This phrase is definitely too informal for using with a colleague at work, for three reasons: It makes the assumption that the listener's mind is fuzzy from drowsiness, which (unless this detail is offered by the listener) is kind of a rude thing to assume. It uses a strong negative command form (~んじゃない), further emphasized by the sentence-ending よ. The ない ...


6

All of them are syntactically correct, but they are semantically strange as explained below. Depending on the situation, もらう may not be polite enough. いただく will be even more polite. In the second one, 泊める is just about the night, so it is unnatural to mention 8日から9日まで, which means the whole two days (unless you are talking about both nights of 8日 and 9日, ...


6

I think there's definitely lots of truth in that tendency. 漢語 was essentially the Latin of Japan for a long time; i.e the language of the elites. In fact, Chinese poetry is still compulsory in Japanese education, a bit like Latin I guess. Because of this history, 漢語 is associated with art, science, government etc. and is thus generally more formal.


5

I'll leave any definitive answers to our native speakers, but rather than formal–informal I've started to think that maybe poetic–prosaic might be a more apt duality. (And formality usually implies little poeticality.) One other example where both readings are common is 竹林 with チクリン being "prosaic" and たけばやし being poetic.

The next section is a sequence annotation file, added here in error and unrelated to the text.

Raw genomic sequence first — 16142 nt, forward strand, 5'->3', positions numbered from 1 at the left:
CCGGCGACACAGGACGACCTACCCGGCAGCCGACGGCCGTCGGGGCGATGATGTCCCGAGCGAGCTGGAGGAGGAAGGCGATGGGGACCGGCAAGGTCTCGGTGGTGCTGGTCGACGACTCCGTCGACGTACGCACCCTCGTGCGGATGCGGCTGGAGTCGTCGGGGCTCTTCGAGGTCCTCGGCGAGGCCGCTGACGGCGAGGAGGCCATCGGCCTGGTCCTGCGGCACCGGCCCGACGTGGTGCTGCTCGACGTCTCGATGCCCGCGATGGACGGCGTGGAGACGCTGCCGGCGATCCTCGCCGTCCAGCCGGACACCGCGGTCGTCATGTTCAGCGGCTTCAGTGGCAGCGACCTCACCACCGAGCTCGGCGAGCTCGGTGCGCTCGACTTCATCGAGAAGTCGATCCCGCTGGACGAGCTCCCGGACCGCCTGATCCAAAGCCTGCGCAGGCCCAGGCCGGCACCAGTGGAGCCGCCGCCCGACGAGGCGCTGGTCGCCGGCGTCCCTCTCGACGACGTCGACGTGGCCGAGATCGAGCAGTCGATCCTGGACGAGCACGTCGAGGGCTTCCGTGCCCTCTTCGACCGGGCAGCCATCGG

5

To put it in a more of an English equivalency you can compare them to the following: •Thanks - どうも (domo) •Thanks a lot (or much thanks) - どうもありがとう (domo arigato) •Thanks (more polite than domo) ありがとう (arigato) •Thank you ありがとうございます (arigato gozaimasu) •Thank you very much - どうもありがとうございます (domo araigato gozaimasu) From my experience and understanding ...


5

I would use どうもありがとうございます/ました at speech ありがとうございます/ました to superiors, and business Other threes to colleges and my juniors, to some friends. ありがとうございます's slang form あざーっす to some close friends/colleges


5

Trust yourself. If you have to apologize for being too casual, that's fine. That's just how you learn what's appropriate. Everyone here is just guessing at what they would do, etc. You're the only one who was there and really felt the atmosphere. Also, it may be hard to tell if he was insulted or if he was just surprised that you would use that ...


4

I think it is pretty hard to differentiate between slang and informal, but my guess would be that it would be considered informal because it is used across all of Japan AND there is another way to say "sugei" that is definitely slang. I don't think it would be considered vulgar, as there aren't many words in Japanese that would be considered vulgar. Sugoi ...


4

(now that the question is finally on-topic, I am happy to contribute my 2 yens ;-) The general use of 先生 (sensei) when addressing a professor/doctor/etc. is already discussed elsewhere on JLU... As for the particular case of writing to someone who is your peer (in rank and range of age), the answer is: No you do not have to use it. My colleagues/bosses ...


3

Yes, a sarcastic use of this phrase is certainly possible (isn't it the case with almost any phrases?), but it won't have the opposite effect. One sarcastic use of this phrase that I can think of is: someone makes a nasty remark about you you say お礼を言わせてもらう because it reminds you why you hated him In other words, when anger works as a motivation. It's ...